Guldin stretches out vocally throughout the CD - at times growling and dirty but at other times, he is sensitive and passionate. The end result is a song like track 4, “The Cost of Goin’ Broke”, which, at 2 min and 45 secs is radio ready. It’s a great song, combining lyrics like, “if things don’t get better soon, it’ll mean my sanity”, and a great groove topped off by Guldin’s convincing vocal delivery. The charming guitar licks and punchy horns on the southern gospel influenced, “Goin Back to Memphis” lay a solid foundation for a what proves to be a song with a catchy chorus you can almost immediately sing along with. Likewise, the title track, “RoadHouse Rhythm” is pure Rollin & Tumblin’ doing what it does best. Again, Guldin provides a good chorus line that begs repeating and the band keeps the rhythm strong all the way through. Ending the CD is “Southern Woman and a Nawthern Man”; a nice acoustic piece featuring Guldin and EG Kight. The Philly boy pays tribute to his southern roots and rounds out a well considered CD. “RoadHouse Rhythm” is exactly that - great rhythms presented in classic Rollin’ & Tumblin’ fashion.

Yes, guest appearances by current stars of the blues scene make this CD particularly desirable, but make no mistake about it, Mike Guldin and Rollin’ & Tumblin’ are ‘nawthern’ boys who know how to play the blues!

Reviews
Hawg Wild Productions/Hot Mustard Music
215-453-2189 stratbrt@verizon.net
www.rollinandtumblin.com
www.mikeguldin.com


BY PETER “BLEWZZMAN” LAURO, © JANUARY, 2005
This is my very first review of the new year and from the looks of the way the CD’s are piling up, these chubby little fingers of mine are going to be getting a lot of exercise in 2005. I just hope that the rest of the material I receive is as good as “ROADHOUSE RHYTHM” by MIKE GULDIN & ROLLIN’ AND TUMBLIN’. That would make this a real nice blues year.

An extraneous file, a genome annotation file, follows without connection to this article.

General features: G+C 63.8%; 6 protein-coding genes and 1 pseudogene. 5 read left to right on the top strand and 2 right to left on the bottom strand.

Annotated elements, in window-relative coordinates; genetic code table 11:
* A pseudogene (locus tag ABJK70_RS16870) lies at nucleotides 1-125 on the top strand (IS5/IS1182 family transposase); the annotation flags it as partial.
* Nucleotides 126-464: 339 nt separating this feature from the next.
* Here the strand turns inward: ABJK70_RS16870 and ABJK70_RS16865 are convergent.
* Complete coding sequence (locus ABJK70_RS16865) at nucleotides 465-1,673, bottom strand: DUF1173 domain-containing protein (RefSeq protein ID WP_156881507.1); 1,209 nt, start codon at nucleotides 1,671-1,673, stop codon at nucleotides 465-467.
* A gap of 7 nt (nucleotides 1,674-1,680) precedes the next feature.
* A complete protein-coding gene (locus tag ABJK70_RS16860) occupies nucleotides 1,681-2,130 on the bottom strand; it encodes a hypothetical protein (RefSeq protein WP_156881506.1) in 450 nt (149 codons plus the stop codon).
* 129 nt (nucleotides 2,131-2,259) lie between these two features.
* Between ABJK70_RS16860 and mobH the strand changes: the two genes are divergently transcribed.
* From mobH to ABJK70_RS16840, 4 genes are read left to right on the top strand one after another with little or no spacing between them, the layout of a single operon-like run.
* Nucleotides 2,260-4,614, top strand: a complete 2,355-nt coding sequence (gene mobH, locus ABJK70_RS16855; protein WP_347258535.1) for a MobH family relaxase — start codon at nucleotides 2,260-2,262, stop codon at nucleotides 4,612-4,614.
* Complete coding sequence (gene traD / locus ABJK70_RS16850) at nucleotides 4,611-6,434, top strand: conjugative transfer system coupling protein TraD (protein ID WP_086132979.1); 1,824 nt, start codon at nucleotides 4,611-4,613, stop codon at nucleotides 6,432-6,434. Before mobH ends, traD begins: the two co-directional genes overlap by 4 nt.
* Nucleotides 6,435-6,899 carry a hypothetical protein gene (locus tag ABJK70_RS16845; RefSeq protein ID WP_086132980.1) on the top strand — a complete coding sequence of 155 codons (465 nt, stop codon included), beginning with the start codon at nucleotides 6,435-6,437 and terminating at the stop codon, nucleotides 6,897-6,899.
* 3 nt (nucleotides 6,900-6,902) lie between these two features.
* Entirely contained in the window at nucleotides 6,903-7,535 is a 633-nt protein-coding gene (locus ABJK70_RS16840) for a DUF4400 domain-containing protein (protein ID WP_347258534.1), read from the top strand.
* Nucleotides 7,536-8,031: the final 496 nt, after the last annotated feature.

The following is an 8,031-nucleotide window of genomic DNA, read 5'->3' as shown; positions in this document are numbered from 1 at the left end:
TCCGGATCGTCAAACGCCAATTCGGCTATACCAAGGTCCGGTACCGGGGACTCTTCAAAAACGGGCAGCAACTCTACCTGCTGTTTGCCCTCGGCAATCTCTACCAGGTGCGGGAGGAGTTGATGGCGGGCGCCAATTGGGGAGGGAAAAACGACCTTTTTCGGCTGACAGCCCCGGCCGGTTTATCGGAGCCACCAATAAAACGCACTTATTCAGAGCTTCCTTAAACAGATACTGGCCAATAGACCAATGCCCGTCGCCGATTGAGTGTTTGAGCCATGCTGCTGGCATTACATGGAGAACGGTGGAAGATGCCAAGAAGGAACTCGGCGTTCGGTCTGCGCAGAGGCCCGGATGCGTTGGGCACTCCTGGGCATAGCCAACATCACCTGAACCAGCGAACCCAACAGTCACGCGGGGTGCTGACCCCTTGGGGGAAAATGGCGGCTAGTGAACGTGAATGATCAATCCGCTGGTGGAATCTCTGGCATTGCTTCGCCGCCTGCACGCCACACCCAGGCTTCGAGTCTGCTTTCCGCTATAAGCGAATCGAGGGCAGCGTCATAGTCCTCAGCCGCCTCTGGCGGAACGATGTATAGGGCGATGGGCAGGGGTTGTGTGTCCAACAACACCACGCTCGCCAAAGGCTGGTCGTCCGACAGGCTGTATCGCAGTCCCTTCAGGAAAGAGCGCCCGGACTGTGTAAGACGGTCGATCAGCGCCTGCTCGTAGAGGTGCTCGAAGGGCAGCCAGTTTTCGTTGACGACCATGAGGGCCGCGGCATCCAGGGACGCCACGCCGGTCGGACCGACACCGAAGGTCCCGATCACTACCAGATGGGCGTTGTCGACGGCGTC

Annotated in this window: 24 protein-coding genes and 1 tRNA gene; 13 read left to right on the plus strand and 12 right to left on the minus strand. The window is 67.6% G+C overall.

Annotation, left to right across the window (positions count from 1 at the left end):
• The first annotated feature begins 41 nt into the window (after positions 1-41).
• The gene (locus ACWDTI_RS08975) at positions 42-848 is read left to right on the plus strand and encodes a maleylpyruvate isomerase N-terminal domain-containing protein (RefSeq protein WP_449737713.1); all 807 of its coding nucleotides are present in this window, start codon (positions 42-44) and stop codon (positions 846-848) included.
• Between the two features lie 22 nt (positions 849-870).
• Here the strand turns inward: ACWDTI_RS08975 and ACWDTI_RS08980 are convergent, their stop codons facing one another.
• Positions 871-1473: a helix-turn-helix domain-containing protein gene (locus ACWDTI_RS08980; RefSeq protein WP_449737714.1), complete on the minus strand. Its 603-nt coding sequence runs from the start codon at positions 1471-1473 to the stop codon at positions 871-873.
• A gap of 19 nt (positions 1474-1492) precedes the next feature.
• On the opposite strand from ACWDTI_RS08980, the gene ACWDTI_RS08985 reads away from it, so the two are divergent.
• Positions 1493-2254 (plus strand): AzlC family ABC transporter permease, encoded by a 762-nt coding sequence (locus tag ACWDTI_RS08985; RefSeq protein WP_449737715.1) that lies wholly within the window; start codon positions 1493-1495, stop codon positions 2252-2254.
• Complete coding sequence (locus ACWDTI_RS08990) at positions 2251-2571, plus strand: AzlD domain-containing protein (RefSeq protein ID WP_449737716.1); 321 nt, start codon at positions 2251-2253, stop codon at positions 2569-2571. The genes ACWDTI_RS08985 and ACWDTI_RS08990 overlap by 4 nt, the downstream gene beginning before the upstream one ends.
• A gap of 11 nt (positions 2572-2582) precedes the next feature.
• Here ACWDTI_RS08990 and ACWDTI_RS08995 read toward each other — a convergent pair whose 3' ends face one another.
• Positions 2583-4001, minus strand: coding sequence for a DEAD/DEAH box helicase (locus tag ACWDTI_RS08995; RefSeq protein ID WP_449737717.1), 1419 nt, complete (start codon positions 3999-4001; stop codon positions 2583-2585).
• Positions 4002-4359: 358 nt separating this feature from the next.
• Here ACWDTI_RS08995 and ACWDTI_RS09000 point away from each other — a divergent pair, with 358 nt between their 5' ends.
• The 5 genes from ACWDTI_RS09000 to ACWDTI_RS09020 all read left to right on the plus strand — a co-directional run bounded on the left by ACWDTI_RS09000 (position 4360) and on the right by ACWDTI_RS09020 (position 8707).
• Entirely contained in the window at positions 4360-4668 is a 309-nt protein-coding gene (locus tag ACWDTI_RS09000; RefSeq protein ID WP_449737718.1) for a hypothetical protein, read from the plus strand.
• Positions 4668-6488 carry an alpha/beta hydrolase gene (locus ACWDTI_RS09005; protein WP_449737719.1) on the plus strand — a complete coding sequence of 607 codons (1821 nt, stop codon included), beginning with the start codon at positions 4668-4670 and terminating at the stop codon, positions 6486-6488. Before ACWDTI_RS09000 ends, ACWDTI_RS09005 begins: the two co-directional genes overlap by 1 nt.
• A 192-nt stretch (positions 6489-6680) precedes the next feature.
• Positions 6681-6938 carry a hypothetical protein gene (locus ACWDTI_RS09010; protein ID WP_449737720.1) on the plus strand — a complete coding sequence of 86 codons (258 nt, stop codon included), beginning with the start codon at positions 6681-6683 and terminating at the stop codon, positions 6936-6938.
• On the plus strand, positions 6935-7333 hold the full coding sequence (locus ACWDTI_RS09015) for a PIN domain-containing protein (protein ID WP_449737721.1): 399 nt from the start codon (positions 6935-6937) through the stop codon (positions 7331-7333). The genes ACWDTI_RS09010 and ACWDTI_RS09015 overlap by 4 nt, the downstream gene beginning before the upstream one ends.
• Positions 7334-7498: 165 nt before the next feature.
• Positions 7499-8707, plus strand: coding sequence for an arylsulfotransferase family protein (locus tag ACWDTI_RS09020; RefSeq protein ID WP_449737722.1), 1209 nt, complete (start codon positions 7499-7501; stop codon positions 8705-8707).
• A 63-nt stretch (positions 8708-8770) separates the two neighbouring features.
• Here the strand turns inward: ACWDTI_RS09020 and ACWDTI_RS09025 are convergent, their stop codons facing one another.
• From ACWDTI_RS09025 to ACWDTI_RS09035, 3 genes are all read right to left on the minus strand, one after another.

The ‘Tumblers’ as the band members are referred to consist of: MIKE GULDIN on lead vocals, acoustic, lead and rhythm guitars; C J CLARK on bass; TIM HOOPER on piano; ALAN HOWE on lead guitar; KARL FRICK on Hammond B-3; and BILLY WEAR on drums. This particular project also included
a slew of special guests: TERRY TOWSON, trumpet; DON WISE, tenor sax; JAMES PENNEBAKER, tremolo and slide guitars; RON BURNS, lead guitar; SHAWN APPLEBY, Dobro Resonator Guitar; DENISE NEJAMME, background vocals; TOMMY CASTRO, lead guitar; and my very dear friend, the
lovely Miss E G KIGHT on lead vocal. On “ROADHOUSE RHYTHM”, about fifty percent of the thirteen tracks are MIKE GULDIN originals, however one hundred percent of the tracks are very well done, good ole Memphis, New Orleans and
Delta blues. “MEMPHIS WOMEN AND CHICKEN” is a hot and funky Delta blues number. MIKE, with his tailor made blues voice, kind of a mix of Leon Russell and Dr. John, is really sharp. The horns are hot, thepiano is perfect and the guitar work is excellent. DENISE’S background vocals add a nice touch tothis one. As Mike describes starting from the bottom with the legs, then the thighs and saving the plumpest part for last you have to wonder is he talking about the chicken or the women?

“THE COST OF GOIN’ BROKE”, one of MIKE’S originals, has some very humorous lyrics. On this one MIKE sings of losing all his possessions, unscrupulous lawyers and the women his wife now calls honey. Definite topics for a blues song, I’d say. TERRY’S trumpet work gives this one a nice taste of
Dixie. “I WANNA LOVE YOU”, is one of several tracks that feature C J on lead vocals. This one is a very nice slow, soulful mix of soft jazz and light blues. If slow, sexy, swaying and squeezing dancing is yourstyle, this is the song you’d want to do it to. The title track “ROADHOUSE RHYTHM” describes the song perfectly. This is an ideal blend of several
styles of blues. On this one everyone’s on the mark. DENISE sharing the vocals made this one quite enjoyable. “SOUTHERN WOMAN AND A NAWTHERN MAN” is an acoustic duet written and performed by MIKE and E G KIGHT and featuring SHAWN on Dobro. This is acoustic, country blues at it’s best. The contrasting vocal styles seem to blend very nicely on this one. My only problem with this track was it’s short length. It only lasted less than four minutes and I could have easily listened to at least ten more. Hopefully these two wonderful vocal talents will collaborate more some time soon and hopefully I’ll get to write about it.